We've entered the portion of my list where I think each film could have made my top slot. It doesn't matter, but you already knew that. Today, I bring you two films by quite possible the two greatest European directors of the past half-century, which I figure is a decent place to start.
Here's a link to Part Six, in case you're curious.
No filmmaker has declared cinema to be dead more often and with more schadenfreude than Jean-Luc Godard. With the help of a half-dozen digital cameras shooting at multiple frame rates, Godard proved with “Goodbye To language 3D” that his multiple eulogies for the medium were, as we always suspected, complete bullshit.
I was certainly jolted out of my film festival ennui after I trudged through a rainy, chilly evening to a dreary theater and slipped on my 3D glasses to watch the adventures of Roxy the dog and some humans I only vaguely remember. Tthere's an unhappy couple or maybe two of them – someone gets killed, I think. The story hardly matters. Godard distorts the 2D image almost beyond recognition and then severs the 3D field to present stereoscopic thrills to delight even the most jaded viewer. Close your left eye and you see one movie, close your right eye and you see another one. And now they're both united again. My God, movies really can still be magic!
Godard understands that the optimal use of 3D is not a futile effort to draw viewers deeper into the illusory world of a seamless narrative, but to make them conscious every second of the act of seeing (comparisons to Stan Brakhage are obvious, but overblown). Look what images cinema can bring to you. Really look, and savor the sensual experience for its own sake, not because it can whisk you like a tourist through the museum of a narrative. And let every discontinuity, every abrupt rupture (augmented by the typically jarring JLG soundtrack) jolt you out of your complacency and make you feel alert and alive the whole time. Forgive my histrionics, but this movie really did inspire an excitement about the medium I hadn't felt since the first time I watched “Last Year At Marienbad” many years ago and thought, “Woah, I didn't realize movies could do that.”
Godard's relentless experimentation with image and the unstable (and untrustworthy) relationship between image and sound has always excited me, but I can't deny that he can be tiresomely pedantic at times and that his movies require a lot of work to decipher.“Goodbye To Language 3D”, however, proves that a JLG movie can simply be a total blast to watch.
Of course, you probably won't ever get to watch it. A 2D version exists and is readily available, but I can't recommend it. The 3D isn't a luxury viewing option in this case, but the core of the project. So unless you get to see this at a 3D repertory screening (is there such a thing?) or unless you're one of the eight people in the world with a 3D HDTV, you won't get to see “Goodbye To Language 3D.” Which only makes it that much more special in the era of ubiquitous content.
When I selected “No Home Movie” as my top film of 2015, I kept my comments brief: “Chantal Akerman is gone and this deeply personal documentary will be her last movie. That's a terrible thought, but it's another great movie from one of the greatest filmmakers of all time. I'm not ready to say anything more about it except that Chantal Akerman is irreplaceable and I will always miss her.” Four years later, I'm still tempted to leave it at that, but I suppose I'm ready to say just a bit more.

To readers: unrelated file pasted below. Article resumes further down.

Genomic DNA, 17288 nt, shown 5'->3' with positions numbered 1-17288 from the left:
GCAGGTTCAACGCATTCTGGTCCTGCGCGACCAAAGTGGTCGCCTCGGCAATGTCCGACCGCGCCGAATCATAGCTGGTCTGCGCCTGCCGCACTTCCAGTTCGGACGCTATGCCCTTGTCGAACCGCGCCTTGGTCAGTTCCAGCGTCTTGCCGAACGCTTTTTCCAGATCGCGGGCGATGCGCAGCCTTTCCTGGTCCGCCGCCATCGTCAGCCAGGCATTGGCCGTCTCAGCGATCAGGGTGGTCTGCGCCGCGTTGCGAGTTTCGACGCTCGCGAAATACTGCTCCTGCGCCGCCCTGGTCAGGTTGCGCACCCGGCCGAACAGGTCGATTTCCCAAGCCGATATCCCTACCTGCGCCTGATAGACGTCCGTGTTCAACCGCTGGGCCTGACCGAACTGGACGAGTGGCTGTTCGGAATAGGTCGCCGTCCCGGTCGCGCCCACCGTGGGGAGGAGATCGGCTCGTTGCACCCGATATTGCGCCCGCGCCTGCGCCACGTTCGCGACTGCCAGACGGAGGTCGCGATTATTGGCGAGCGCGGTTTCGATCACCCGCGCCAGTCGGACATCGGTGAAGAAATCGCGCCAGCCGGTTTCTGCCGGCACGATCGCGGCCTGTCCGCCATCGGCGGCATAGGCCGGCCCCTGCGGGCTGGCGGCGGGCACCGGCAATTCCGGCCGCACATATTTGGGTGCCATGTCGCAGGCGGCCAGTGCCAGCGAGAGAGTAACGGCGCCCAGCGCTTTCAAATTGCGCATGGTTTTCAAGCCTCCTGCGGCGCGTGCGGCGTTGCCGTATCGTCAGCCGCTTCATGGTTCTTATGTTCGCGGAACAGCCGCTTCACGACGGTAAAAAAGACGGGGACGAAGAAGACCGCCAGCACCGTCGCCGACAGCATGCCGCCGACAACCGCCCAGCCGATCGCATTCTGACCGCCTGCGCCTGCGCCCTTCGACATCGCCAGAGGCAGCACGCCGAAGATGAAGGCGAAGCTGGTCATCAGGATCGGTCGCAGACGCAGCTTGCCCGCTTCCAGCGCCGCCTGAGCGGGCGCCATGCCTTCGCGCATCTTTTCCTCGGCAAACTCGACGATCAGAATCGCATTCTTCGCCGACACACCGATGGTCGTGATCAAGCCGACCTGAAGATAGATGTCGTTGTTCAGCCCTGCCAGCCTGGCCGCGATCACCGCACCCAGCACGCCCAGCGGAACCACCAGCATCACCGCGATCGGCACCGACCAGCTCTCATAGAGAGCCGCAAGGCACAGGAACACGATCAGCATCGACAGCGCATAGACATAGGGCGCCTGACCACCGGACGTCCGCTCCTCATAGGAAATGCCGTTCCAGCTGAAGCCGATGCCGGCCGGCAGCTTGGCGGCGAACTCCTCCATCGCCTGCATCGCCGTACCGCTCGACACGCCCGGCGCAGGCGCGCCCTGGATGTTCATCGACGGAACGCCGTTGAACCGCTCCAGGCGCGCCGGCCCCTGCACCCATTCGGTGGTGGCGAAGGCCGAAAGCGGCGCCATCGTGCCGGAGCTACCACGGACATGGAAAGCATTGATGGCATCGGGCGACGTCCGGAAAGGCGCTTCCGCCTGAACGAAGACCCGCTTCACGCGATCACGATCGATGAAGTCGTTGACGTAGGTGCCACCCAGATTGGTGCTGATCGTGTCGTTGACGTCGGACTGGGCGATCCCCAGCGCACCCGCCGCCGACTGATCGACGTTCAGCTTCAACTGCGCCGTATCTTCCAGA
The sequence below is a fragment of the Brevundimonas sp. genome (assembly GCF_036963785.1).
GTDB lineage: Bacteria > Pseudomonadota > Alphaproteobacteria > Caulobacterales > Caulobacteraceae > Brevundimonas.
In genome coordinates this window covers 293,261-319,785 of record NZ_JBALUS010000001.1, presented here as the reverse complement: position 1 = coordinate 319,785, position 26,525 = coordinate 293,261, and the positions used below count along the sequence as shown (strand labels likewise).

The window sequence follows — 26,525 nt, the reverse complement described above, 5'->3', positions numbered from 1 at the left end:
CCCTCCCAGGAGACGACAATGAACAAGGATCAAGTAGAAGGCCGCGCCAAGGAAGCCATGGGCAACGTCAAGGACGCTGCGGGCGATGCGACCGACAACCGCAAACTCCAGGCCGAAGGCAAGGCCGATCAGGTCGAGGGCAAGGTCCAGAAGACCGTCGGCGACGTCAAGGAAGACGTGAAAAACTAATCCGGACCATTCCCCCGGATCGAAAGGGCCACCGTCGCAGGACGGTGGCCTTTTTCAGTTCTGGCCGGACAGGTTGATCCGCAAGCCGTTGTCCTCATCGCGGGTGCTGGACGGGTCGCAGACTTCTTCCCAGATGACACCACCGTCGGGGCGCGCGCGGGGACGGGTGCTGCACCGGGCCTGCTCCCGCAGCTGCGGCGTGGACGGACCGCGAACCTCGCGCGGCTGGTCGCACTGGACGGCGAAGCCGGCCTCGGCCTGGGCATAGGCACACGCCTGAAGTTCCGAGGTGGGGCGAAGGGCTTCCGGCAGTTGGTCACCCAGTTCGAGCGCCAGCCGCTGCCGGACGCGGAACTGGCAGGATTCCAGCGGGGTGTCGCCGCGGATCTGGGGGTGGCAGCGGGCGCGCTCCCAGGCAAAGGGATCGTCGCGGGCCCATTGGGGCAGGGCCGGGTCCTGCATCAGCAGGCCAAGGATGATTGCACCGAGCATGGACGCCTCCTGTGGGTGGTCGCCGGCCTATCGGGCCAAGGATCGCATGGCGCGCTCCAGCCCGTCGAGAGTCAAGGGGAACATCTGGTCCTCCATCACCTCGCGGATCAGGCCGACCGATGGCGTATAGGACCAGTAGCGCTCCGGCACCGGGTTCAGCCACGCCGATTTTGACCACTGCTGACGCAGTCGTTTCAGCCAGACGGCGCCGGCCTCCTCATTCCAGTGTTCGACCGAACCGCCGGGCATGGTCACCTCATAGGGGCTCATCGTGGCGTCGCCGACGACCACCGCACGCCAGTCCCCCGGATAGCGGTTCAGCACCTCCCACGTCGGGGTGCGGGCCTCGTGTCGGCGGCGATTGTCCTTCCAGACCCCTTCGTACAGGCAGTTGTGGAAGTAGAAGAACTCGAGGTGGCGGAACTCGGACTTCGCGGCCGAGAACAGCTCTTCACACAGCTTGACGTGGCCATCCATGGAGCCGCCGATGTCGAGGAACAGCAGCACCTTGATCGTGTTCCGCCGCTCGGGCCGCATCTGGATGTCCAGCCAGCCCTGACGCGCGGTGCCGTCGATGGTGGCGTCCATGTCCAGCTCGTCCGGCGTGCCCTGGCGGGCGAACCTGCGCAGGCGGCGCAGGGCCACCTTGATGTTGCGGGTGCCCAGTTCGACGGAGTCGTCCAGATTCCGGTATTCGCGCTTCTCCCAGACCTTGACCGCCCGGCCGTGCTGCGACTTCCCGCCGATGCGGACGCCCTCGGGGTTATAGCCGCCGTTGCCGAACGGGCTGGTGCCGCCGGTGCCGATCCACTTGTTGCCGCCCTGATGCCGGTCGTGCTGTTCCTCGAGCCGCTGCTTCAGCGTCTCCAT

Chantal Akerman began publicly documenting her relationship with her mother at least as far back as her brilliant “News From Home” (1976) which makes “No Home Movie” feel like a partial career summation for more than just the fact that it was her final movie. In an early scene, Chantal Akerman speaks with her mother Natalia in her mother's cramped Brussels apartment. Natalia's back faces the camera and her body often eclipses Chantal, seated on the other side of the table. The framing is deceptively simple and naturalistic, but evokes the challenges in getting her mother, an Auschwitz survivor, to open up about her past, and the struggle for control of the narrative. For the moment, they limit the discussion to food: potatoes are better with the skin on because that's where the vitamins are stored. You have to start with potatoes before you get to the family history and the flight from Poland and the mistaken belief that Belgium provided a safe refuge.
Like many Akerman films, the documentary features numerous frames within frames – shots through windows and doorways and also on computer screens. Chantal also speaks with her mother by Skype and when her mother asks why, the director replies: “Because I want to show you there is no distance in the world.” Mom is both touched and proud: “You always have such ideas don't you, sweetheart?... When I see you like that, I want to squeeze you in my arms!” Even four years later, I can barely write that without tearing up. In fact, I can't.
I'm relying on notes I took on my first viewing since I don't have a copy of the film right now, so forgive me if I'm paraphrasing without realizing it. I have another note that reads as follows: Chantal to mom: “I'm in a very, very good mood. Let's enjoy it. It's not that common.” And now I find that I'm still not ready to say much more. Except that “No Home Movie” features Chantal Akerman at her peak. Of course peak Akerman was also the only Akerman.